CBCP on K-12: Don’t forget poor

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The K to 12 Program covers kindergarten and 12 years of basic education which includes six years of primary education, four years of junior high school, and two years of senior high school. (Photo: CBCPNews)

MANILA, July 15, 2015— The Catholic bishops has called on education authorities not to forget the poor as the country gears up for the full implementation of the K-12 program.

In a pastoral letter, the Catholic Bishops’ Conference of the Philippines (CBCP) again voiced its concern that many students will drop out of school as a consequence of the whole program.

However, they said, “we do not yet see this issue being addressed in the program.”

Issue of dropouts

“There should be means to help out these dropouts,” the letter, signed by re-elected CBCP president Archbishop Villegas, reads in part.

The bishops also called on Catholic schools to go beyond merely preparing for the program and turn their eyes and affection to the poor.

They said the fate of the indigenous people, the children in conflict with the law, the street children, and the persons with disabilities should particularly be of utmost concern.

“Catholic schools must always have a place for them, not merely as out-reach but as part of their education ministry, and members of their learning community,” Villegas said.

They also cautioned that the K-12 should not lead to the teachers and school personnel losing their jobs, saying “no one should be make to unjustly suffer” in the program.

No to contractualized teachers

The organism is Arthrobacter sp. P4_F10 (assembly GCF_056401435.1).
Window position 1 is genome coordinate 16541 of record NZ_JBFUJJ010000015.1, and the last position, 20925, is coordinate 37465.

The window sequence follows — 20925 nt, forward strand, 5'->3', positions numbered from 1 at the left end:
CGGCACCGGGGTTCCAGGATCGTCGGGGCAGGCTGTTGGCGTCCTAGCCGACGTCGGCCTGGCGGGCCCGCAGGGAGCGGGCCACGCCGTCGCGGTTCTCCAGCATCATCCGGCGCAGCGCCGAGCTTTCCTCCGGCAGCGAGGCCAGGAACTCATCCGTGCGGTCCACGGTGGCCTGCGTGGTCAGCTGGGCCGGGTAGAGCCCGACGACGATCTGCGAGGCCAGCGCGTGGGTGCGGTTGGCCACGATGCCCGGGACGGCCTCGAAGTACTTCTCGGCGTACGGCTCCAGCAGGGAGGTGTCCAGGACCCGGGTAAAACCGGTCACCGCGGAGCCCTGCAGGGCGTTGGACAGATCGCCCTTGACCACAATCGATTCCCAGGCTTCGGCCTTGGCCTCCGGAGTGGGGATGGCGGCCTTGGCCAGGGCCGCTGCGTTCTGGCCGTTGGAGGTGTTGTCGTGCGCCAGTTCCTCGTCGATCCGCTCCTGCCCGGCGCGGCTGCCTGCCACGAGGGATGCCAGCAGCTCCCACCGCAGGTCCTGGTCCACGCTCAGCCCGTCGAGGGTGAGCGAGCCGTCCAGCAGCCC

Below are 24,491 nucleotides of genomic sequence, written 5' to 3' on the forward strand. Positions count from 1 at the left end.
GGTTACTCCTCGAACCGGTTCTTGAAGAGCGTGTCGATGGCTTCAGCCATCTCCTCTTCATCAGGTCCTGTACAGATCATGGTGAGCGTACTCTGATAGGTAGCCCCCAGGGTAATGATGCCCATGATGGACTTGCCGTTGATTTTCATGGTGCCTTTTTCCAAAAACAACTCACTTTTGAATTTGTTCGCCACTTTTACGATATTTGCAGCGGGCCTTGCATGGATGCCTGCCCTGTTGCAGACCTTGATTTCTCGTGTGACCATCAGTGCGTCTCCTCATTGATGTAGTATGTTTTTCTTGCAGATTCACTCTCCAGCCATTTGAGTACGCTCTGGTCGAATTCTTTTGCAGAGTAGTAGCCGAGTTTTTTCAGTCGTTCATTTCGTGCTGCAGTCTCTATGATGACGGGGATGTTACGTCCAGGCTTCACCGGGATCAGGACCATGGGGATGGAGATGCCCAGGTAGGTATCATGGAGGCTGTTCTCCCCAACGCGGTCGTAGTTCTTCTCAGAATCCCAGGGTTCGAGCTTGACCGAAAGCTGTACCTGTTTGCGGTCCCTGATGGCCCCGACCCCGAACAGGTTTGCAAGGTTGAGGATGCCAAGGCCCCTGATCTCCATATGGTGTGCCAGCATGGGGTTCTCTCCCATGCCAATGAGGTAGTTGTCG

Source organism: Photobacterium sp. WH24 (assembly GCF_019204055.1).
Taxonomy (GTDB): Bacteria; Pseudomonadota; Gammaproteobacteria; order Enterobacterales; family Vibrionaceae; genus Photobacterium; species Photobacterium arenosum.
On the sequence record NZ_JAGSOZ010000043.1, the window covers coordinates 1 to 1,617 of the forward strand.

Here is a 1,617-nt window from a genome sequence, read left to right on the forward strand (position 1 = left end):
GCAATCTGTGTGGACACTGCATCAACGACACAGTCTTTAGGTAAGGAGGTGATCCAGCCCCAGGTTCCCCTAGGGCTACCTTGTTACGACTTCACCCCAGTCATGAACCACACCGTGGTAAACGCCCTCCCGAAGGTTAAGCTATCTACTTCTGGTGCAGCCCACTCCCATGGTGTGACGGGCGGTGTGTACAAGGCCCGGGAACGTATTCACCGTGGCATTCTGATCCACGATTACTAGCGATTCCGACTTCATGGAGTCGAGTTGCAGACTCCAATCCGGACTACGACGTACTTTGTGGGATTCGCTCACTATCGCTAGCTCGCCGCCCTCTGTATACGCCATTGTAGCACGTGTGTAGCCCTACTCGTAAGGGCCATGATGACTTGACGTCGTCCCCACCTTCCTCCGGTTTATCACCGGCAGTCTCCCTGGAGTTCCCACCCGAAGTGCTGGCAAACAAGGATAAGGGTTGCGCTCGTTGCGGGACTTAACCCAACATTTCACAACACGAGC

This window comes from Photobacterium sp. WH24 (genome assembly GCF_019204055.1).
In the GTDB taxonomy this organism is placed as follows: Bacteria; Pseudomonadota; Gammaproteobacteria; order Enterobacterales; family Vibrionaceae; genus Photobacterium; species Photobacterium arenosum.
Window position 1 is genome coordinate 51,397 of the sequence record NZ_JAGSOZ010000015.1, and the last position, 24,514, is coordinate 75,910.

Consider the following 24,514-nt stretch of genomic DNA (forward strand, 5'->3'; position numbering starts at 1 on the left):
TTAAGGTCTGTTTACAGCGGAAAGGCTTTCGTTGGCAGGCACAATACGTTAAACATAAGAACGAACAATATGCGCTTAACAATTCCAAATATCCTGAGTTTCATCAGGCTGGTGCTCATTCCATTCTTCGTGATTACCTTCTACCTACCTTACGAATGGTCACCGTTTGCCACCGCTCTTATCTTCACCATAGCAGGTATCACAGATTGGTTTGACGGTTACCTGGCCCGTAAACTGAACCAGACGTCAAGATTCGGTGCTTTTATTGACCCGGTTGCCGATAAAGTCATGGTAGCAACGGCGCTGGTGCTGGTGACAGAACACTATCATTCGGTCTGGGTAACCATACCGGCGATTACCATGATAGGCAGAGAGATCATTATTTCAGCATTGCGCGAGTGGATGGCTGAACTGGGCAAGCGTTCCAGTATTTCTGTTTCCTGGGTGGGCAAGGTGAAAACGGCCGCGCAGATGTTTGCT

The bishops said personnel affected by the transition should be consulted and their views and suggestions “be given serious consideration.”

“Teachers are not to be considered just as expenses but as partners in the noble mission of education. May this not lead to the contractualization of the teaching personnel,” Villegas said.

The bishops also called on for “solidarity and subsidiarity” in the implementation of the K-12 program in the service of the common good.

It is not the time for “unbridled competition” among schools of who can offer the best education, they stressed.

Instead, the bishops added: “It is the time to activate communion through solidarity and subsidiarity.”

“We call everyone to enter the table of fellowship and engage in ‘appreciative conversations’ regarding the education of our youth. Let us listen to one another bare their worries, concerns and misgivings. Let us all walk towards enlightenment and allow charity to permeate our dialogue,” they said. (Roy Lagarde/CBCPNews)

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